Optimum carried out the training in three phases over a ten month period through a mix of presentations, classroom courses and hands-on seminars in London and a number of regional centres. The consultants also provided floor-walking support after the pilot went live, plus additional training for the super users.
In addition, Optimum developed eLearning. The consultants designed and created a new learning centre, built using Adobe Captivate software, which sits in DMGT’s intranet. Aimed at ‘self service’ users who have web-based access to the system to submit expenses or to requisition goods and services, the e-learning centre gives an interactive step-by-step guide to each specific process.
“The key was that Optimum understood DMGT’s business and its sometimes very specific business unit processes,” said Wright. “They designed and delivered specifically tailored, role-based modules that taught each set of users just what they needed to know.”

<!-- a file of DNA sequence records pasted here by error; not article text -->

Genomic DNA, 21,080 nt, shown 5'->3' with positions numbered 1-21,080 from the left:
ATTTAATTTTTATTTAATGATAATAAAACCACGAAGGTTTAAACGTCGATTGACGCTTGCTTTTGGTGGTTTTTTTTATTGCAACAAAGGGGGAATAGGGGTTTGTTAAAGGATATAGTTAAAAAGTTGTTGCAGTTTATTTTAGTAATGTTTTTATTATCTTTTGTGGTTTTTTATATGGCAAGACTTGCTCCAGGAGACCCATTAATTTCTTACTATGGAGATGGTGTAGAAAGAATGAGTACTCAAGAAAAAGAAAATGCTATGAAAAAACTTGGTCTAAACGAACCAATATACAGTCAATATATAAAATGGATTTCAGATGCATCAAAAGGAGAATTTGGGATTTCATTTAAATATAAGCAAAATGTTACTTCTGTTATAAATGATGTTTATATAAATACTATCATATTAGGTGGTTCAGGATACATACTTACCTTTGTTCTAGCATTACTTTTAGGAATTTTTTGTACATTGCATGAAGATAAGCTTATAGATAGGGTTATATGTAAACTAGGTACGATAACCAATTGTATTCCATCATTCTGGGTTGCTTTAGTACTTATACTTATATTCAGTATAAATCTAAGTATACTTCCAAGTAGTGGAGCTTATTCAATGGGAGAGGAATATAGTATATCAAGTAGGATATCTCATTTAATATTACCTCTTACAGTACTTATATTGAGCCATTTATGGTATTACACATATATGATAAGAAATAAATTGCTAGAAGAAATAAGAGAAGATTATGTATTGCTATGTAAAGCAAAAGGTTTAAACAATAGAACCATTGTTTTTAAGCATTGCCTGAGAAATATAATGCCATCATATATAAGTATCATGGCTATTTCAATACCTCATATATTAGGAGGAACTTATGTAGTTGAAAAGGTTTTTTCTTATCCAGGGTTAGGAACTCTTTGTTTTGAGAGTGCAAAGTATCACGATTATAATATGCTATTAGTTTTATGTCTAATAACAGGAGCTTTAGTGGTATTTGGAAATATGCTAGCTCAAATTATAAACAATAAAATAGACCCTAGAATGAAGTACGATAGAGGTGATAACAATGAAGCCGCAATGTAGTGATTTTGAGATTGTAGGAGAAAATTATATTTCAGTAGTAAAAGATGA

Part of Optimum’s role was to prepare DMGT to be able to take over the user training and deliver the Optimum designed programmes itself from phase four of the roll out. The consultancy taught a newly recruited DMGT core trainer, plus support team, all of the courses and documentation, as well as how to update them, along with a refresher course on delivering effective training.
“Some consultancies would have walked away at that stage but Optimum was fully supportive and has continued to provide advice and guidance,” said Wright.
Optimum also trained the shared service finance team how to maintain and update the Captivate eLearning files while keeping the look and feel of the software. Wright continues to update the eLearning files as processes evolve and has built a new eLearning course module. “The Captivate training that Optimum designed and delivered was very DMGT-focused and that gave me real understanding and confidence in using the software,” he observed.
Optimum developed a full set of training documentation including comprehensive reference guides for finance and procurement staff and quick help cards for ‘self service’ users.